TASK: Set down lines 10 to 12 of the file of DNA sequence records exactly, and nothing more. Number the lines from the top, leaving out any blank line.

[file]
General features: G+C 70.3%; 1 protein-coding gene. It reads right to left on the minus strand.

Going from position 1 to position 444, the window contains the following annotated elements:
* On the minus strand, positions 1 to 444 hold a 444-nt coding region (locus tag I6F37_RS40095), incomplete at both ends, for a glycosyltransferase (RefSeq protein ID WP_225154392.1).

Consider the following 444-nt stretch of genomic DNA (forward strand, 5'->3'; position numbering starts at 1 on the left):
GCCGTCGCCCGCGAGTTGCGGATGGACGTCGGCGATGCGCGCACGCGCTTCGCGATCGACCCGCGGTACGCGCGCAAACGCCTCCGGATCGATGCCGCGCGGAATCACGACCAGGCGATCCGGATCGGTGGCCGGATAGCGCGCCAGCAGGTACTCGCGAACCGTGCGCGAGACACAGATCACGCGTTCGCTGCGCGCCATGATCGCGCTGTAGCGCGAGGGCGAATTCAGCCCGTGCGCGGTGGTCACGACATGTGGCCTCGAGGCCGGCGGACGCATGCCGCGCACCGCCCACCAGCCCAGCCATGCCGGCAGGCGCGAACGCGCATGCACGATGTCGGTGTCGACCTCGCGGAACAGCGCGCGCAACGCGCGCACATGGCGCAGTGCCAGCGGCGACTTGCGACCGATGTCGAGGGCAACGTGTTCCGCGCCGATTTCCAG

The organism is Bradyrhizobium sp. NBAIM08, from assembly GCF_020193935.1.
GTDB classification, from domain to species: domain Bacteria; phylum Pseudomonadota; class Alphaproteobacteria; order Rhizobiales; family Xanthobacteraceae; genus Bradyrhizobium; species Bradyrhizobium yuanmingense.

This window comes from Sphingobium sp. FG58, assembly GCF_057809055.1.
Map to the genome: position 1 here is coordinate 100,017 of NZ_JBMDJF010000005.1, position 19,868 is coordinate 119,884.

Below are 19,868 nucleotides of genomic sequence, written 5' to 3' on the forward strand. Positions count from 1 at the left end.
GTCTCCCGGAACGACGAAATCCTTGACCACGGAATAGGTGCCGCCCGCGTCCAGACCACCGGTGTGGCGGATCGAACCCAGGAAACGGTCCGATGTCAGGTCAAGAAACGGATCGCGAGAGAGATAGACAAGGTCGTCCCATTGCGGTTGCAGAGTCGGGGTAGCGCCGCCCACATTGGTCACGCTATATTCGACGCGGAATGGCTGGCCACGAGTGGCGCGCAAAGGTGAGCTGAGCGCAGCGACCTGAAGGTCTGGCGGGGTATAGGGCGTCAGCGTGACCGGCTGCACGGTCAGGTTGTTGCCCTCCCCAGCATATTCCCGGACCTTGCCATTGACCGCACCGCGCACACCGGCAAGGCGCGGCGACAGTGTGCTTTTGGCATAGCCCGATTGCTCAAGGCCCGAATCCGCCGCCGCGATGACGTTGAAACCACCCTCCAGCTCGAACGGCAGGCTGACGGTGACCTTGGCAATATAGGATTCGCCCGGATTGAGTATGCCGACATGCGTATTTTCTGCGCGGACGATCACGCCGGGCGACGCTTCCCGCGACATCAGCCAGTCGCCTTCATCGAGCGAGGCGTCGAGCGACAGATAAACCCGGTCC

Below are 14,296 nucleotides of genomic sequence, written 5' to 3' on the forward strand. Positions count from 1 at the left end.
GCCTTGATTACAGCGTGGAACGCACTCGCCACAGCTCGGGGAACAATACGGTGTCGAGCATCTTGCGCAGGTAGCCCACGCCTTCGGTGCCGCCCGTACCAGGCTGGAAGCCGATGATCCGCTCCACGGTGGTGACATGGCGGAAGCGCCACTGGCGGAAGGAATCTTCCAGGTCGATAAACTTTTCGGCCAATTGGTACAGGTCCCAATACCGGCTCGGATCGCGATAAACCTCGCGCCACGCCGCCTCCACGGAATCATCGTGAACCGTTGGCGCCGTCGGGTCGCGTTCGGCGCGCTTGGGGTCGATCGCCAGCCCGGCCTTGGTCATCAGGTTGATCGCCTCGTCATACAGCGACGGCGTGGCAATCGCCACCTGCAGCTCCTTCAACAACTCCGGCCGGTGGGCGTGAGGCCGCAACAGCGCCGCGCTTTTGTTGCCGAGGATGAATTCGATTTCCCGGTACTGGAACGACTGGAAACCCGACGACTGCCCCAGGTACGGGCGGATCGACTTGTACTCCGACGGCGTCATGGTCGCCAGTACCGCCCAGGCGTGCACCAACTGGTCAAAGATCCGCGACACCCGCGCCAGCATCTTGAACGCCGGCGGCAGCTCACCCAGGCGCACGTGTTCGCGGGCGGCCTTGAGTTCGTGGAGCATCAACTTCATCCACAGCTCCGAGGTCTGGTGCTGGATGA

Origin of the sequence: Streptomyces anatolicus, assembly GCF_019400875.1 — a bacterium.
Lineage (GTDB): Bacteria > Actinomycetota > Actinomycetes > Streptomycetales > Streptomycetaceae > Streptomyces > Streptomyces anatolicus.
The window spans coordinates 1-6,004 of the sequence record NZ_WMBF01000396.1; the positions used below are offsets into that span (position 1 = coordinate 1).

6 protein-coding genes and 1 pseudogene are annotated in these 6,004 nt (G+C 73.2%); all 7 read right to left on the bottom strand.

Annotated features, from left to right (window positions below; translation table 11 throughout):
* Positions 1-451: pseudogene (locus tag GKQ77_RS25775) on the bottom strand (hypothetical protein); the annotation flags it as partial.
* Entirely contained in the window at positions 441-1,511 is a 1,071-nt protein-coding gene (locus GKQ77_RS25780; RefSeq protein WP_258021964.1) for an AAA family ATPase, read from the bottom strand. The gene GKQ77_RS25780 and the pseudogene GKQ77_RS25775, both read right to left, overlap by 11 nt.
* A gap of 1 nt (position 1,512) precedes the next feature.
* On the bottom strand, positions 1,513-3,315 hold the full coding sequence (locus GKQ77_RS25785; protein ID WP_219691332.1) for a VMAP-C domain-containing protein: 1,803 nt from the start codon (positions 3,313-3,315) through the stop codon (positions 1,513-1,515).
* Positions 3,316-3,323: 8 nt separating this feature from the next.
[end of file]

Below are 19,868 nucleotides of genomic sequence, written 5' to 3' on the forward strand. Positions count from 1 at the left end.
GTCTCCCGGAACGACGAAATCCTTGACCACGGAATAGGTGCCGCCCGCGTCCAGACCACCGGTGTGGCGGATCGAACCCAGGAAACGGTCCGATGTCAGGTCAAGAAACGGATCGCGAGAGAGATAGACAAGGTCGTCCCATTGCGGTTGCAGAGTCGGGGTAGCGCCGCCCACATTGGTCACGCTATATTCGACGCGGAATGGCTGGCCACGAGTGGCGCGCAAAGGTGAGCTGAGCGCAGCGACCTGAAGGTCTGGCGGGGTATAGGGCGTCAGCGTGACCGGCTGCACGGTCAGGTTGTTGCCCTCCCCAGCATATTCCCGGACCTTGCCATTGACCGCACCGCGCACACCGGCAAGGCGCGGCGACAGTGTGCTTTTGGCATAGCCCGATTGCTCAAGGCCCGAATCCGCCGCCGCGATGACGTTGAAACCACCCTCCAGCTCGAACGGCAGGCTGACGGTGACCTTGGCAATATAGGATTCGCCCGGATTGAGTATGCCGACATGCGTATTTTCTGCGCGGACGATCACGCCGGGCGACGCTTCCCGCGACATCAGCCAGTCGCCTTCATCGAGCGAGGCGTCGAGCGACAGATAAACCCGGTCC

Below are 14,296 nucleotides of genomic sequence, written 5' to 3' on the forward strand. Positions count from 1 at the left end.